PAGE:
Shippers say easing of India rates is 'calm before peak season storm'
Cargo owners in India believe the easing of container freight rates across the major tradelanes ...
Further momentum is building on intra-Asia tradelanes as regional container lines consolidate networks to tap into volume growth, propelled by a sourcing uptick.
A vessel-sharing agreement between Pacific International Lines (PIL), Regional Container Lines (RCL) and Interasia Lines (IAL) will kick off a new loop connecting China, Vietnam, Singapore and East India towards the end of April.
The joint CVI (China-Vietnam-India) service, scheduled to launch on 22 April, will use vessels with an average capacity of 2,200 teu, operating a weekly rotation of Ningbo, Shanghai, Ho Chi Minh, Singapore, Chennai, Visakhapatnam, Port Klang (Westport), Ho Chi Minh, Ningbo.
“As a Singapore home-grown shipping line, PIL’s strength lies in our connectivity within Asia, as well as between Asia and other key regions in the world,” said chief trade officer Tonnie Lim. “This new service reflects our confidence in the growth potential of India.”
Taiwan-based IAL, which brands the service China–Saigon–India (CSI), added: “The CSI deployment will mark another major milestone for Interasia Lines, providing an alternative China to East India schedule to complement its ICI3 and CI5 services.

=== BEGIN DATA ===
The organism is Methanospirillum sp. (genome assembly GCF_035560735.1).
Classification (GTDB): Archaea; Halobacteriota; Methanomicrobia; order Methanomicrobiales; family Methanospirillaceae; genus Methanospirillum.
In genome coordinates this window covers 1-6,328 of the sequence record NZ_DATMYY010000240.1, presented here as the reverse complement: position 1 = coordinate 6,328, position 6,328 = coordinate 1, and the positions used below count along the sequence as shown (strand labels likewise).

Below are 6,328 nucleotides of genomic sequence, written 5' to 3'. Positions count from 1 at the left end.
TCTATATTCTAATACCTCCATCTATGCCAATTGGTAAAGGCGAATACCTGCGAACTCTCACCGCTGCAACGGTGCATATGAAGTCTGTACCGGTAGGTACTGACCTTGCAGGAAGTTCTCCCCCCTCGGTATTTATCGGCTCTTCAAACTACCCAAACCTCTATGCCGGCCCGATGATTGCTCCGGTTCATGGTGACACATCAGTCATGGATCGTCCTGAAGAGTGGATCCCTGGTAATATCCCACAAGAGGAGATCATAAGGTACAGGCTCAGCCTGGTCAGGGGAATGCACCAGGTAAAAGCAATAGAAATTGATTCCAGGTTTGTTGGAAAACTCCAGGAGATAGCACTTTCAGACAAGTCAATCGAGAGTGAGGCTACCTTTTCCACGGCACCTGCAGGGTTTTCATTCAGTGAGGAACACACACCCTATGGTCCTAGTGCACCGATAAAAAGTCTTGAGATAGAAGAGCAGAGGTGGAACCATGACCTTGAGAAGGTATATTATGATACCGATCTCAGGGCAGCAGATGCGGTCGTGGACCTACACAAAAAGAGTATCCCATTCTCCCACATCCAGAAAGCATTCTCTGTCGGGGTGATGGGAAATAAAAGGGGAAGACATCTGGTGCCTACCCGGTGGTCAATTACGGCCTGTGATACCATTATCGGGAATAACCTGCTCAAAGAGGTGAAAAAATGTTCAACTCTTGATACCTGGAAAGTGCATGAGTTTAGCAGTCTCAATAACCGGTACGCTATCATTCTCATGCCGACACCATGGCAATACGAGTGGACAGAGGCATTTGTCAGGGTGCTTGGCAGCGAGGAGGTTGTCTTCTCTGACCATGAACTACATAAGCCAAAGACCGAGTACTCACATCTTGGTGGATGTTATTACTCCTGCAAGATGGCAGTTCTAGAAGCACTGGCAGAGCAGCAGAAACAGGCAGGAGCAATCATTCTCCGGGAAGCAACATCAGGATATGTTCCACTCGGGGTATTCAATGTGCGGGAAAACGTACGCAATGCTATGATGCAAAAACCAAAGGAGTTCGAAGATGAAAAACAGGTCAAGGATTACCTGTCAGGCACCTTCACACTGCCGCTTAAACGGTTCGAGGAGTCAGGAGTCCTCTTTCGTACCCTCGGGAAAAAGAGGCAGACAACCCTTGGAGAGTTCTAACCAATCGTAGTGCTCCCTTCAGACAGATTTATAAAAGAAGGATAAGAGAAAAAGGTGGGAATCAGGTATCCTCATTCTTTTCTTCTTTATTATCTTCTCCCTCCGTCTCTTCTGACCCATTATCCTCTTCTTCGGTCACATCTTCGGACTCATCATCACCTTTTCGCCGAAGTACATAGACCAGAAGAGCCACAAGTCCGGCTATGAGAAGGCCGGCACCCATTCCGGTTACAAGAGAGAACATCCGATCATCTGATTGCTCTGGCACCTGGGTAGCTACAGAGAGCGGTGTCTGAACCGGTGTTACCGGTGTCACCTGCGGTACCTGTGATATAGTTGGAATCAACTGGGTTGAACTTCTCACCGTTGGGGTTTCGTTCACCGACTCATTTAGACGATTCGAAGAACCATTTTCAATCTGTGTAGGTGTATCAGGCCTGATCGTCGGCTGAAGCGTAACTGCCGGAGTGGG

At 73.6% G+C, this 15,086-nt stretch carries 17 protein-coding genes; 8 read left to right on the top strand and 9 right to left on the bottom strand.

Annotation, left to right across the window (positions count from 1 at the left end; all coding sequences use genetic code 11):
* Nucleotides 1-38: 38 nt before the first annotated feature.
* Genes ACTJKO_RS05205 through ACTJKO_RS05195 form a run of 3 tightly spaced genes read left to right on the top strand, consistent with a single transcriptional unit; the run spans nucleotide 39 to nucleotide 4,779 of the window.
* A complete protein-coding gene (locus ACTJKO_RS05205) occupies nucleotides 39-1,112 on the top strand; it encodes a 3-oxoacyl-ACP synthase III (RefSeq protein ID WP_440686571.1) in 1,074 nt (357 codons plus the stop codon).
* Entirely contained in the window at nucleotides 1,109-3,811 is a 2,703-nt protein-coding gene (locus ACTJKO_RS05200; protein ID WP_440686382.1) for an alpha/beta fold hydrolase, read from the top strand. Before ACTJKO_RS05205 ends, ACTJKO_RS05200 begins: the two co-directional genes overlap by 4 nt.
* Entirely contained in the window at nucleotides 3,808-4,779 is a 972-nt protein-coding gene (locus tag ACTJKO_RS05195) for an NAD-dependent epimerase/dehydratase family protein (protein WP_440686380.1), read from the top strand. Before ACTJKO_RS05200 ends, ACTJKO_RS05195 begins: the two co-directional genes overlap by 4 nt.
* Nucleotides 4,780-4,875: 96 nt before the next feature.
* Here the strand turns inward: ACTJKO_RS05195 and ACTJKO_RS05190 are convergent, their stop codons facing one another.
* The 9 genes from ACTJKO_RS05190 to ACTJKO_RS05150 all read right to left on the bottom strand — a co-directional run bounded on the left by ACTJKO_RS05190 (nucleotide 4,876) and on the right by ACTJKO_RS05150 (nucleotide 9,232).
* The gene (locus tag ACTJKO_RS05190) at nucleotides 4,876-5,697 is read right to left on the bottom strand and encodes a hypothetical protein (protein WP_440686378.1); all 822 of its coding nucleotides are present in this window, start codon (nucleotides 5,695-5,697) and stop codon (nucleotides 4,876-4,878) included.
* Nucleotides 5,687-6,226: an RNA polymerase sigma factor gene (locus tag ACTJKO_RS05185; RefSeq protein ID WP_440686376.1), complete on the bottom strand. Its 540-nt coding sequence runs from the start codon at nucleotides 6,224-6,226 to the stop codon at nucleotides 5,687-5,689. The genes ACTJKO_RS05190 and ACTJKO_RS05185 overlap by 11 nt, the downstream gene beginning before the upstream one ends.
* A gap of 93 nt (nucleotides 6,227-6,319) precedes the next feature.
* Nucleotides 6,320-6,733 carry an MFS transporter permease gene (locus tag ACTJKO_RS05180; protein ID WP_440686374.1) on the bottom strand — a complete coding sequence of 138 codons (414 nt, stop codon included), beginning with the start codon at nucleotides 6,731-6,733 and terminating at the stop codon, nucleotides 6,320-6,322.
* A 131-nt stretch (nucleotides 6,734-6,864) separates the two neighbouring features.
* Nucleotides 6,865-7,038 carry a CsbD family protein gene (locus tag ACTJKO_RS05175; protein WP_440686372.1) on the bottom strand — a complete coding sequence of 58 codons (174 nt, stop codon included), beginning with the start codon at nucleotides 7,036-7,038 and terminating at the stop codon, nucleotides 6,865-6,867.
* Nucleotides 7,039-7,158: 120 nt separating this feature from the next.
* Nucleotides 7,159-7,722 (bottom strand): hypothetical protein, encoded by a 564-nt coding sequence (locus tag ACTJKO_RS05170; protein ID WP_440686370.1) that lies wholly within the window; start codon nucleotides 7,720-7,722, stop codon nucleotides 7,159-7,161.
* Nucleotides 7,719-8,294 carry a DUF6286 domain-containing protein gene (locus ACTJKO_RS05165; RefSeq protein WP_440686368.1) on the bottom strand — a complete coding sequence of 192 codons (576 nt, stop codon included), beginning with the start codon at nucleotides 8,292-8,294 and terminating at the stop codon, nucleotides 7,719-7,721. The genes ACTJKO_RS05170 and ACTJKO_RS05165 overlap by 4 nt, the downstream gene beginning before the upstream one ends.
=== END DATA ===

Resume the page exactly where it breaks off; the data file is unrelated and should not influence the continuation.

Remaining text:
“With the additional service coverage for Vietnam and Vizag, Interasia Lines reaffirms its intensive product linkages for East India with the China and South-east Asia markets.”
The three partners already have VSA arrangements for intra-Asia connections out of India, which include a five 2,800-teu-vessel string jointly opened in October. This rotates Nansha, Shekou, Singapore, Port Klang (Westport), Port Klang (Northport), Jawaharlal Nehru Port Trust/Nhava Sheva, Mundra, Port Klang (Westport), Haiphong, Nansha.
The latest launch comes on the heels of Wan Hai Lines rolling out a new solo weekly loop, the CI7, on the same route, due to debut from Haiphong on Sunday.
Some 5.5m teu moves in and out of India’s east coast corridor, the bulk of which – for larger global markets, such as Europe and the US – however, continues to be transhipped over south-east Asia hubs in the absence of limited direct deepsea calls to India.
According to available port data, container volumes to/from India’s south-east – with Chennai Port being the largest contributor – totalled some 435,000 teu in February, down from 471,500 teu last year.